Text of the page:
Current EU legislation means that new breeding techniques, of which gene editing is a primary example, are treated the same as all other form of genetic modification.
This makes is extremely difficult to bring new products, such as gene-edited seeds, to market and has stifled the development and use of such technologies within western Europe.
See also: Time to give the green light to gene editing
But recent comments by Defra secretary George Eustice suggest the government is keen to see gene editing playing a part in post-Brexit agriculture.
Such moves will be welcomed by many in the scientific and agricultural communities, but environmental campaigners and consumer groups are still wary.
What do we mean by genetic modification and gene editing?
In simplistic terms, genetic modification involves taking a gene from a different organism and inserting it into another organism to deliver a desired change, while gene editing involves tweaking the DNA in the same organism to change its expression.
We invited two stakeholders to share their views on gene editing in an exchange of letters:
Kierra Box, Friends of the Earth
Kierra Box currently leads on trade and Brexit at Friends of the Earth, including advocating for a strong new environmental watchdog, having worked for four years as a campaigner on food, behaviour change and trade issues.
Having read history and English at Oxford, she also has 15 years’ experience working on a range of policy and campaign issues across the NGO and charity sector. She is a board member of campaign group GM Freeze.
Tina Barsby, Niab
Tina Barsby is director and chief executive of Niab. A plant geneticist with significant experience in the agricultural crop sector, she has led and managed multifaceted research and development programmes in North America, the UK and mainland Europe.
She has a degree in agricultural botany from the University of Wales and a PhD from the University of Nottingham. Prior to joining Niab in 2006, she spent 17 years with Nickerson UK, now part of the LG Group.
Shall we start with some common ground? I hope we can agree that gene editing “is” genetic modification.
I could point to legal judgements that back this up, but it is also common sense. Furthermore, GM isn’t currently banned across the UK, though it is tightly regulated – and should stay that way, in all its forms.
Interfering with complicated, interdependent systems can lead to unintended consequences. For example, the release of non-native game birds into the UK has been linked to a decline in curlew numbers, as the abundance of game birds led to an explosion in predator populations.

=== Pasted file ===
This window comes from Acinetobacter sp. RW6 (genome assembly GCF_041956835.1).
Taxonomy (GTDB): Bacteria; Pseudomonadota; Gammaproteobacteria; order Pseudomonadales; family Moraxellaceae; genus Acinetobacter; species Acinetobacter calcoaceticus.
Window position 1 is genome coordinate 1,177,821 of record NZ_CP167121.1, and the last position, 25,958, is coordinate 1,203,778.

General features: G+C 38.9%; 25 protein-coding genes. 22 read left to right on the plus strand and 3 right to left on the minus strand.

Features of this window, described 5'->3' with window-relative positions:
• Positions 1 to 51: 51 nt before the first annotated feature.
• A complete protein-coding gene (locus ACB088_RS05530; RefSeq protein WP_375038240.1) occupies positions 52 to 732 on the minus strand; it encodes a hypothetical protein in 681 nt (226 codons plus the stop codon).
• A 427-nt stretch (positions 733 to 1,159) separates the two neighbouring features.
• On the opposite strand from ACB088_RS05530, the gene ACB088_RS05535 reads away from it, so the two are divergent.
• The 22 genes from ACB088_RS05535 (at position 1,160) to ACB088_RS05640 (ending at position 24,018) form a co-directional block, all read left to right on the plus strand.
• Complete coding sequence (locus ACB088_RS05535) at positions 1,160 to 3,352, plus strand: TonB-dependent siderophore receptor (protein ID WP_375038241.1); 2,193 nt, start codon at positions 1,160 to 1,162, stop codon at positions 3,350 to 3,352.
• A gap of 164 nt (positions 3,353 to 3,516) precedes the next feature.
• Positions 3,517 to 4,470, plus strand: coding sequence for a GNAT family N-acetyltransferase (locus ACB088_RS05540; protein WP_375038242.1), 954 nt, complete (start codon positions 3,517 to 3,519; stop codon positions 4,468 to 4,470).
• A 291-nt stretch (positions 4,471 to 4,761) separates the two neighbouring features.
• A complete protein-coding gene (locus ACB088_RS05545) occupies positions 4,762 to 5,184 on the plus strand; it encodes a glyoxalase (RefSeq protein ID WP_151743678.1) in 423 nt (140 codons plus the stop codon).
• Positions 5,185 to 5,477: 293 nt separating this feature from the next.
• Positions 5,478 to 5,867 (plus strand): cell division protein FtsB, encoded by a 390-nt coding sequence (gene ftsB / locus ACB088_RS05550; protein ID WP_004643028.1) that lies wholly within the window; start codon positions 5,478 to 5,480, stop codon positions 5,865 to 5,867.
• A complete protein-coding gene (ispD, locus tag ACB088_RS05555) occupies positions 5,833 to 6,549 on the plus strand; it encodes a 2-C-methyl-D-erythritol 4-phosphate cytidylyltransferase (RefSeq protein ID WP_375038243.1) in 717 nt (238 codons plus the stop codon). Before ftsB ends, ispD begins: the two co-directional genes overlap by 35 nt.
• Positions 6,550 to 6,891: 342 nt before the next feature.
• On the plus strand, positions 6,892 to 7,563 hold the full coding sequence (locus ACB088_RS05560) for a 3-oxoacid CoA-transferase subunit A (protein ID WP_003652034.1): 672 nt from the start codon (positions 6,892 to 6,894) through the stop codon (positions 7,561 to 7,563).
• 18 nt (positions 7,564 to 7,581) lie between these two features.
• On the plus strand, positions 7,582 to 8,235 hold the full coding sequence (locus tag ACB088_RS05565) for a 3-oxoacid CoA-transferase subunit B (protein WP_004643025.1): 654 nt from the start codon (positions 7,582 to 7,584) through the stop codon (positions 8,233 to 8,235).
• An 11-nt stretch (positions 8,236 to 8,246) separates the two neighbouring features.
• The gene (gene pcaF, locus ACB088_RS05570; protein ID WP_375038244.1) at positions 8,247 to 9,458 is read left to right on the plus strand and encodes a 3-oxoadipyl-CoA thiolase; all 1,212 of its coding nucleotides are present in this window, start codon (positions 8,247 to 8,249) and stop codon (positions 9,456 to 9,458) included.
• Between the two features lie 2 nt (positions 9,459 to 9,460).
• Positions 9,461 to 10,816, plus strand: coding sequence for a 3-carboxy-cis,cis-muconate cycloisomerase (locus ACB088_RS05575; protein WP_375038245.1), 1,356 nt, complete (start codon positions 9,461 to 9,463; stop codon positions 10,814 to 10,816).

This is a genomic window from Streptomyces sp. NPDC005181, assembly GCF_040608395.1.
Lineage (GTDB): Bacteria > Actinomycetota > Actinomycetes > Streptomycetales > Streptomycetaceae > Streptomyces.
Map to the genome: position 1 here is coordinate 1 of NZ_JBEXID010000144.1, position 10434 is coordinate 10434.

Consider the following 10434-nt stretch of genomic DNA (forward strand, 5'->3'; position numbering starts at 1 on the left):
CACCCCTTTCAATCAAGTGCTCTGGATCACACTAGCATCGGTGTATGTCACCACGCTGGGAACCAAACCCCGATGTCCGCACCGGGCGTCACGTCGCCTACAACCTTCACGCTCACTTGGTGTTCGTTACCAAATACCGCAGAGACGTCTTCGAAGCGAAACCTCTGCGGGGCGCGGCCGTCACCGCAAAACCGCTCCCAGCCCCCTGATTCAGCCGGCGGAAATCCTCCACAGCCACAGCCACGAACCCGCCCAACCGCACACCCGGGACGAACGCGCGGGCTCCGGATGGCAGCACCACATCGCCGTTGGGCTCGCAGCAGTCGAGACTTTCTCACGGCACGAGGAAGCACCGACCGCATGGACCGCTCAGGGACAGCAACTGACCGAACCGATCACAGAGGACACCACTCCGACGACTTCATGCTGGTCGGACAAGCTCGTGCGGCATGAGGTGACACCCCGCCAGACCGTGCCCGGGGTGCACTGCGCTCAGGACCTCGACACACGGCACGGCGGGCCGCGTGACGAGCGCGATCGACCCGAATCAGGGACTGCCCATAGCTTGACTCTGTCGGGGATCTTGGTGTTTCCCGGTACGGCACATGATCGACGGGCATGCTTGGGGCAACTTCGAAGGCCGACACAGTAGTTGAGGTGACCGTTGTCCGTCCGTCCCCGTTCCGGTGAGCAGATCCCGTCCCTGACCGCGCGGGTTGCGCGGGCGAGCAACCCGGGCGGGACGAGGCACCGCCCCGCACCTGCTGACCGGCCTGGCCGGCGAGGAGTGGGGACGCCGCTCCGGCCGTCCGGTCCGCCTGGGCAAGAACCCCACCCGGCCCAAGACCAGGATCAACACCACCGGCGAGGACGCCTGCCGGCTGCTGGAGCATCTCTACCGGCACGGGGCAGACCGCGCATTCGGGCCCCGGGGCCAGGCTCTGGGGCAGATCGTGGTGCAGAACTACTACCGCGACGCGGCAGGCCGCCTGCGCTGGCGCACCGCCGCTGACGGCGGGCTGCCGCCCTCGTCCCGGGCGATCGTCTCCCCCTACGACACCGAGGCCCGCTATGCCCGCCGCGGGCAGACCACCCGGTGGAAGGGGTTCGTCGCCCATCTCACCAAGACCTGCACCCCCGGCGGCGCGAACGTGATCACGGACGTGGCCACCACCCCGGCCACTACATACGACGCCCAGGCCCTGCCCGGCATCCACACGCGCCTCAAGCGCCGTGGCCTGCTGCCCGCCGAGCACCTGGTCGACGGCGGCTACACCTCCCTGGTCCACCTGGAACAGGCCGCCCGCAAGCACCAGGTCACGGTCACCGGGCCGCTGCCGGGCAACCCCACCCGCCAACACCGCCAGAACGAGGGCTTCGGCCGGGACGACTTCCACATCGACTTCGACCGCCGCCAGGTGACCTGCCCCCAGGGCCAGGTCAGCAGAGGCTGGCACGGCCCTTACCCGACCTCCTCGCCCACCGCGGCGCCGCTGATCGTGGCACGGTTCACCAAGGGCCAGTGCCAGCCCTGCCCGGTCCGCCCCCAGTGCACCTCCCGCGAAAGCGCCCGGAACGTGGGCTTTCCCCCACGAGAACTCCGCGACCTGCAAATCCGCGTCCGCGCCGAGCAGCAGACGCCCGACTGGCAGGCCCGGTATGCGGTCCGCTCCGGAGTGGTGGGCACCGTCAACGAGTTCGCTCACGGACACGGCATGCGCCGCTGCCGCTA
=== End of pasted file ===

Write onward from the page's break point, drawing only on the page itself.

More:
Our understanding of these ecosystems is still limited, and we continue to learn more about our impacts and the consequences of our actions.
DNA is like a complex micro-ecosystem – our most brilliant scientists are only now scratching the surface. Altering genes can have unintended consequences both within an organism and in relation to the wider ecosystem.
So when we mess with the genetic material of plants and animals, there are many reasons to be cautious.
The evidence so far doesn’t look great – in the case of Buri the bull, gene editing not only led to unplanned genetic changes (in the shape of antibiotic resistance), but this unintended consequence wasn’t even spotted by the US research company until Food and Drug Administration testing took place.
We are far from mastering this technology, and without ongoing regulation the consequences could be unpredictable and irreversible.
It is therefore sensible to implement particularly strong rules around technologies with no history of safe use, or insufficient data to demonstrate possible harms.
Genetic modification of all kinds fits this bill. So surely maintaining a strong, effective and transparent system of regulation is in everyone’s best interests?
Sorry, but I cannot accept your assertion that gene editing is the same as genetic modification, nor do regulators in virtually all countries outside the EU.
Modifying genes by inducing variation (or messing with their genetic material as you describe it), has been part of conventional plant breeding for decades.
It’s just that, over time, our ability to create genetic variation in more targeted ways, reducing the need for lengthy back-crossing to remove unwanted characteristics, has improved in step with our understanding of genetic function.
I do agree that the products of plant breeding should continue to be subject to rigorous and transparent regulation.
The current statutory system has been in place for more than 50 years, providing the foundation not only to assess the quality and performance of new plant varieties, but also to support the outcomes society expects from agriculture, for example reduced input use and climate resilience.
I view scientific innovation in terms of the solutions it offers.